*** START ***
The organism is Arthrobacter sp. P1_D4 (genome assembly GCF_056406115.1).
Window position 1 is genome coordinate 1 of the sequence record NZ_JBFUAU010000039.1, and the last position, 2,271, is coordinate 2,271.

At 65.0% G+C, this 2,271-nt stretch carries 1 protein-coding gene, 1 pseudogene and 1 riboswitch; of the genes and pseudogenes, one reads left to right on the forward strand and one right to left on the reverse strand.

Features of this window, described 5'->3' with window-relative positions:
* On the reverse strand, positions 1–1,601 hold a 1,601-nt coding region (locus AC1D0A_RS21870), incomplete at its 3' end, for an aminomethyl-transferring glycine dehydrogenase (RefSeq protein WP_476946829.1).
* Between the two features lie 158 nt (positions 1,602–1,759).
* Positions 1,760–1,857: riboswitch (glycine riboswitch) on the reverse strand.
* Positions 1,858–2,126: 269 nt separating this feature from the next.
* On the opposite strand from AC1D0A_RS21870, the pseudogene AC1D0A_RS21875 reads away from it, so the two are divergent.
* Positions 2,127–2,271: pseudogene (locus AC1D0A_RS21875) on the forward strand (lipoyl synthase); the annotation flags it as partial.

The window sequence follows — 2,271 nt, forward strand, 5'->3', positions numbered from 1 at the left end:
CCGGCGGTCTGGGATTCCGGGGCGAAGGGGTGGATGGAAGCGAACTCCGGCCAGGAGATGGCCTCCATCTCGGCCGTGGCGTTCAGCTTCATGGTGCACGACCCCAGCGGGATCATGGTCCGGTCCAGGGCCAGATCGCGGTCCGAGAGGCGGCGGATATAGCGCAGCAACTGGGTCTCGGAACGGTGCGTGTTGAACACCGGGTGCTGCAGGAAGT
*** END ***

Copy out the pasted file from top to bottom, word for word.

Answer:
The organism is Arthrobacter sp. P1_D4 (genome assembly GCF_056406115.1).
Window position 1 is genome coordinate 1 of the sequence record NZ_JBFUAU010000039.1, and the last position, 2,271, is coordinate 2,271.

At 65.0% G+C, this 2,271-nt stretch carries 1 protein-coding gene, 1 pseudogene and 1 riboswitch; of the genes and pseudogenes, one reads left to right on the forward strand and one right to left on the reverse strand.

Features of this window, described 5'->3' with window-relative positions:
* On the reverse strand, positions 1–1,601 hold a 1,601-nt coding region (locus AC1D0A_RS21870), incomplete at its 3' end, for an aminomethyl-transferring glycine dehydrogenase (RefSeq protein WP_476946829.1).
* Between the two features lie 158 nt (positions 1,602–1,759).
* Positions 1,760–1,857: riboswitch (glycine riboswitch) on the reverse strand.
* Positions 1,858–2,126: 269 nt separating this feature from the next.
* On the opposite strand from AC1D0A_RS21870, the pseudogene AC1D0A_RS21875 reads away from it, so the two are divergent.
* Positions 2,127–2,271: pseudogene (locus AC1D0A_RS21875) on the forward strand (lipoyl synthase); the annotation flags it as partial.

The window sequence follows — 2,271 nt, forward strand, 5'->3', positions numbered from 1 at the left end:
CCGGCGGTCTGGGATTCCGGGGCGAAGGGGTGGATGGAAGCGAACTCCGGCCAGGAGATGGCCTCCATCTCGGCCGTGGCGTTCAGCTTCATGGTGCACGACCCCAGCGGGATCATGGTCCGGTCCAGGGCCAGATCGCGGTCCGAGAGGCGGCGGATATAGCGCAGCAACTGGGTCTCGGAACGGTGCGTGTTGAACACCGGGTGCTGCAGGAAGT